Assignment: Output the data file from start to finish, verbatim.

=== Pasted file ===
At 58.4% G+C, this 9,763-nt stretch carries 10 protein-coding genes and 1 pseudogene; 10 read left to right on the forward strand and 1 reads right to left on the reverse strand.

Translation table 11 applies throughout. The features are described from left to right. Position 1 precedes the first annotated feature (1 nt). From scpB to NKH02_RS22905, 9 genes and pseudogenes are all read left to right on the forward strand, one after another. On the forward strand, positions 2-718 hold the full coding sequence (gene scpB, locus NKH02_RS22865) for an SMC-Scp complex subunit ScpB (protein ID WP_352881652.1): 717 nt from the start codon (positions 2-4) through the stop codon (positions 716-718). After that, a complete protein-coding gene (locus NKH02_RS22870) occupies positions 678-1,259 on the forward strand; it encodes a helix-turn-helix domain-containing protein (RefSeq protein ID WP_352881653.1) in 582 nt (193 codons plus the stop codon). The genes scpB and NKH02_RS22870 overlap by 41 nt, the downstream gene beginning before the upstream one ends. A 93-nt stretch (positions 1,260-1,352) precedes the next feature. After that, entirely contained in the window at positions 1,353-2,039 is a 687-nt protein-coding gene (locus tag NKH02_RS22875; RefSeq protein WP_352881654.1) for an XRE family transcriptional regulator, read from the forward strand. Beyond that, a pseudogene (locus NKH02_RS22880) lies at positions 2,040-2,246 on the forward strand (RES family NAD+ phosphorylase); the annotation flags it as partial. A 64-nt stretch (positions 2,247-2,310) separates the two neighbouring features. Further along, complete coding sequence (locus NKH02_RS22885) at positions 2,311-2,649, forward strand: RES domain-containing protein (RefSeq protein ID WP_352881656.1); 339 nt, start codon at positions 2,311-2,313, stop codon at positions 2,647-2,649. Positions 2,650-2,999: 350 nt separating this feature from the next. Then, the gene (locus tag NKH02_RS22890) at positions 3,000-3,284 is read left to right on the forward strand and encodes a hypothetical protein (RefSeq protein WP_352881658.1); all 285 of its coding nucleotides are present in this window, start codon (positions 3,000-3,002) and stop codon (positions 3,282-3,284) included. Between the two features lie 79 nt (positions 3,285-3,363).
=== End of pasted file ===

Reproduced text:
At 58.4% G+C, this 9,763-nt stretch carries 10 protein-coding genes and 1 pseudogene; 10 read left to right on the forward strand and 1 reads right to left on the reverse strand.

Translation table 11 applies throughout. The features are described from left to right. Position 1 precedes the first annotated feature (1 nt). From scpB to NKH02_RS22905, 9 genes and pseudogenes are all read left to right on the forward strand, one after another. On the forward strand, positions 2-718 hold the full coding sequence (gene scpB, locus NKH02_RS22865) for an SMC-Scp complex subunit ScpB (protein ID WP_352881652.1): 717 nt from the start codon (positions 2-4) through the stop codon (positions 716-718). After that, a complete protein-coding gene (locus NKH02_RS22870) occupies positions 678-1,259 on the forward strand; it encodes a helix-turn-helix domain-containing protein (RefSeq protein ID WP_352881653.1) in 582 nt (193 codons plus the stop codon). The genes scpB and NKH02_RS22870 overlap by 41 nt, the downstream gene beginning before the upstream one ends. A 93-nt stretch (positions 1,260-1,352) precedes the next feature. After that, entirely contained in the window at positions 1,353-2,039 is a 687-nt protein-coding gene (locus tag NKH02_RS22875; RefSeq protein WP_352881654.1) for an XRE family transcriptional regulator, read from the forward strand. Beyond that, a pseudogene (locus NKH02_RS22880) lies at positions 2,040-2,246 on the forward strand (RES family NAD+ phosphorylase); the annotation flags it as partial. A 64-nt stretch (positions 2,247-2,310) separates the two neighbouring features. Further along, complete coding sequence (locus NKH02_RS22885) at positions 2,311-2,649, forward strand: RES domain-containing protein (RefSeq protein ID WP_352881656.1); 339 nt, start codon at positions 2,311-2,313, stop codon at positions 2,647-2,649. Positions 2,650-2,999: 350 nt separating this feature from the next. Then, the gene (locus tag NKH02_RS22890) at positions 3,000-3,284 is read left to right on the forward strand and encodes a hypothetical protein (RefSeq protein WP_352881658.1); all 285 of its coding nucleotides are present in this window, start codon (positions 3,000-3,002) and stop codon (positions 3,282-3,284) included. Between the two features lie 79 nt (positions 3,285-3,363).